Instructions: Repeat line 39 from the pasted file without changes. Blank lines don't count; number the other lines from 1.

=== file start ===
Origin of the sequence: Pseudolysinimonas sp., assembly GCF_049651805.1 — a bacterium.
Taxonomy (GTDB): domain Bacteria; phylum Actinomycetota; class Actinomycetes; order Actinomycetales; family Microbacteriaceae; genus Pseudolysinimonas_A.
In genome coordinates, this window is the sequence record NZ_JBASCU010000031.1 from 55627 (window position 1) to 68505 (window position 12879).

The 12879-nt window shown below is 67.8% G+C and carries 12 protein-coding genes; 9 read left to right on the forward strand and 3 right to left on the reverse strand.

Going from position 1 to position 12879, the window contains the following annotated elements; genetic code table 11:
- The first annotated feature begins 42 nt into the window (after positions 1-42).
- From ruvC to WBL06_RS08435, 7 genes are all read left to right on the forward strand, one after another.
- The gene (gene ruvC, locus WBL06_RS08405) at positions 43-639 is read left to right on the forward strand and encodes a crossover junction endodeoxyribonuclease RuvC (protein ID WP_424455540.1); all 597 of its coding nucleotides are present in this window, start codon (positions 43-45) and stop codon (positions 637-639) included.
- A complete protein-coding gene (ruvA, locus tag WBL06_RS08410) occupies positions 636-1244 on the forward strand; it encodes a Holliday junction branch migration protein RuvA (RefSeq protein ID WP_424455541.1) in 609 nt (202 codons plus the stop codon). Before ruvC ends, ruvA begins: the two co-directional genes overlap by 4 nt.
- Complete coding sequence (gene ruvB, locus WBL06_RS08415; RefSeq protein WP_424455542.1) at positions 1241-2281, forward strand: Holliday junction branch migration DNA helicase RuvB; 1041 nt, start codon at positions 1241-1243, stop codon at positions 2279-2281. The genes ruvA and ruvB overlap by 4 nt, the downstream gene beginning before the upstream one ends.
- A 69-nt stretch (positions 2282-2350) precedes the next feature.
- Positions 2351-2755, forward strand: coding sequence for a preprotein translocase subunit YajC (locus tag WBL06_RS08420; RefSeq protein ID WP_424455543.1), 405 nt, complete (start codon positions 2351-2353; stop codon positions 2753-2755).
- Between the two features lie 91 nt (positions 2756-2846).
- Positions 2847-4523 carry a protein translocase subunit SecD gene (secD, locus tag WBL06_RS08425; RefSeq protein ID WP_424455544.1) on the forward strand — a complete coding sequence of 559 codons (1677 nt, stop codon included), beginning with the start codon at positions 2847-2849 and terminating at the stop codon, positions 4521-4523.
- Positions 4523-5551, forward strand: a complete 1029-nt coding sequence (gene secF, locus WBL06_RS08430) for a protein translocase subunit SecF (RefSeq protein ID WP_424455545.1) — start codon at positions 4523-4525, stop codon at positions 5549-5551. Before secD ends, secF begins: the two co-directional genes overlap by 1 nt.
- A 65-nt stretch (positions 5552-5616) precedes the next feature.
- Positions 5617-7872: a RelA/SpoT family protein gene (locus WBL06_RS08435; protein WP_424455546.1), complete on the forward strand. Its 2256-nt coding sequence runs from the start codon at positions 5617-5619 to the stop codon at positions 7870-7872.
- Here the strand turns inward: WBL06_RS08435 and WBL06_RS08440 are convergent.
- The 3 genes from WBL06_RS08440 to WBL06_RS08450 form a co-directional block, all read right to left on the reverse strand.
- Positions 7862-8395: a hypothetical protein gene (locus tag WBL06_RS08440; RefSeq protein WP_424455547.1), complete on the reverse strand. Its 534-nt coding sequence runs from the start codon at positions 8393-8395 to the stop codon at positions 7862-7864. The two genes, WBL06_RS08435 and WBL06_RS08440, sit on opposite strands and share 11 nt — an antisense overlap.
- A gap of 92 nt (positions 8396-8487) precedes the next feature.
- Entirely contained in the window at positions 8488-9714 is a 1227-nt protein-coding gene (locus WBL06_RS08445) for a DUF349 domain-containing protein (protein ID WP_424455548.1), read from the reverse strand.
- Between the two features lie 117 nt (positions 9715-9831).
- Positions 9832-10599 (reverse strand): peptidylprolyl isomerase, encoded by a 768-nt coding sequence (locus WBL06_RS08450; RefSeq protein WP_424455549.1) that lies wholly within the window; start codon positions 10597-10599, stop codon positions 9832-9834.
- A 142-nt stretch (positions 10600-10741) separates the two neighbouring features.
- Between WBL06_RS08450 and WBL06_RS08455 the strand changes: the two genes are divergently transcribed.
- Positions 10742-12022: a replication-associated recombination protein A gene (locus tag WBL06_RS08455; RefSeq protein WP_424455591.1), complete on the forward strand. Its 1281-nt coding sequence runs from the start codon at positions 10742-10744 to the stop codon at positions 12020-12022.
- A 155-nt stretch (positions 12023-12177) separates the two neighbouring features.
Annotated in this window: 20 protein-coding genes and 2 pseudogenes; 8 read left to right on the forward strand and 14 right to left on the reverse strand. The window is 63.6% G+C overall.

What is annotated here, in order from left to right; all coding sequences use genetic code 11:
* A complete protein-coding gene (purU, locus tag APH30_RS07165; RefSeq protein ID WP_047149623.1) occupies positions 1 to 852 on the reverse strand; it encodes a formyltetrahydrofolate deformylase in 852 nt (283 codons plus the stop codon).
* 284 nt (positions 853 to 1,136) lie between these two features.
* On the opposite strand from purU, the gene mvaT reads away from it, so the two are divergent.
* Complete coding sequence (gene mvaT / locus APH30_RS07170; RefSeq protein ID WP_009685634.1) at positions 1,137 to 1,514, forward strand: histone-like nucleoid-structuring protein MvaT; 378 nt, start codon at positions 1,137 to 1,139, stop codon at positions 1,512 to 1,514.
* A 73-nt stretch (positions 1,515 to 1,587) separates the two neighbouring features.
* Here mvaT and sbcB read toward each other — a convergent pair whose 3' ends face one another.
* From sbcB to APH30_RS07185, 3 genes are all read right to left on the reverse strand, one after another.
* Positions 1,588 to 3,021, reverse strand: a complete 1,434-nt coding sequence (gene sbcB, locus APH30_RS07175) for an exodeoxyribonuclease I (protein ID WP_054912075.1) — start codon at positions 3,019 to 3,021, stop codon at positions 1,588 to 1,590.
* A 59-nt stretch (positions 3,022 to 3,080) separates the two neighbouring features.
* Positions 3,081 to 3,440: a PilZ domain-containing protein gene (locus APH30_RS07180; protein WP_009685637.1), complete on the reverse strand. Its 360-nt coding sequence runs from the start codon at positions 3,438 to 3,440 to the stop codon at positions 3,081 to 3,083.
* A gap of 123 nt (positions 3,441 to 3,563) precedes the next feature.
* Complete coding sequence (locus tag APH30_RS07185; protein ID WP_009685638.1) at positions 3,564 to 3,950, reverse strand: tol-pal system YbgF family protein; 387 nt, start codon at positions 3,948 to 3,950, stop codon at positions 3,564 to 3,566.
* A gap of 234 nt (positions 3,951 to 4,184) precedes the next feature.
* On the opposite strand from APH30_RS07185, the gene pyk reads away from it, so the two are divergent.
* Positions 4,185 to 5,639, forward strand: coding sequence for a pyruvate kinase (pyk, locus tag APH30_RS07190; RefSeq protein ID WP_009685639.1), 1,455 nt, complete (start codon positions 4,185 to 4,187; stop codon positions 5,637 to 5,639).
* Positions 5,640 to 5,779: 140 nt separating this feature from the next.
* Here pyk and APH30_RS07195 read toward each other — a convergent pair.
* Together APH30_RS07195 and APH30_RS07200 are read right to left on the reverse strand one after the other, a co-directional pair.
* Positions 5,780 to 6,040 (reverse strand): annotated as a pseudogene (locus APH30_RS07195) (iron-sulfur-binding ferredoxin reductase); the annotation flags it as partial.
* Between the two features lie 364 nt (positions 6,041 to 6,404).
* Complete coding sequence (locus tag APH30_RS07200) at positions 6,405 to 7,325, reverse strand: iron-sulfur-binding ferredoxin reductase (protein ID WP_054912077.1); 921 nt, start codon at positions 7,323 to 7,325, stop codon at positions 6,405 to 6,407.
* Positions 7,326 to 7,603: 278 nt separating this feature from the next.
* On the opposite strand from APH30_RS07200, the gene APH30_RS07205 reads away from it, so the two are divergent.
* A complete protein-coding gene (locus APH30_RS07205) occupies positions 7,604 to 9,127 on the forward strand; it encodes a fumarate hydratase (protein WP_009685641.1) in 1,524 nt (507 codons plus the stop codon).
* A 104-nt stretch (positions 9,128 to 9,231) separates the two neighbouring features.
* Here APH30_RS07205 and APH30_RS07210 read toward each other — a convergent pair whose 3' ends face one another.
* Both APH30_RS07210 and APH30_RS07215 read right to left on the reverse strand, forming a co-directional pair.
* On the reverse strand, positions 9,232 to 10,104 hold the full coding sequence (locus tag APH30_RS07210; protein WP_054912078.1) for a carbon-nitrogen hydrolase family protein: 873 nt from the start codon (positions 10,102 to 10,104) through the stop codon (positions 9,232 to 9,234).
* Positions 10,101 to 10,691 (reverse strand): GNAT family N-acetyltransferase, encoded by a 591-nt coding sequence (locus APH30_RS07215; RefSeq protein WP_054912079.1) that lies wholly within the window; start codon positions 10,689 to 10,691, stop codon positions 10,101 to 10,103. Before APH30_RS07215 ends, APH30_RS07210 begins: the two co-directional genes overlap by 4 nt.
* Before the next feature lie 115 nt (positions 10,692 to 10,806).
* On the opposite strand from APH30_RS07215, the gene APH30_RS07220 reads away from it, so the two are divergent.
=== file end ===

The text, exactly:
* A 59-nt stretch (positions 3,022 to 3,080) separates the two neighbouring features.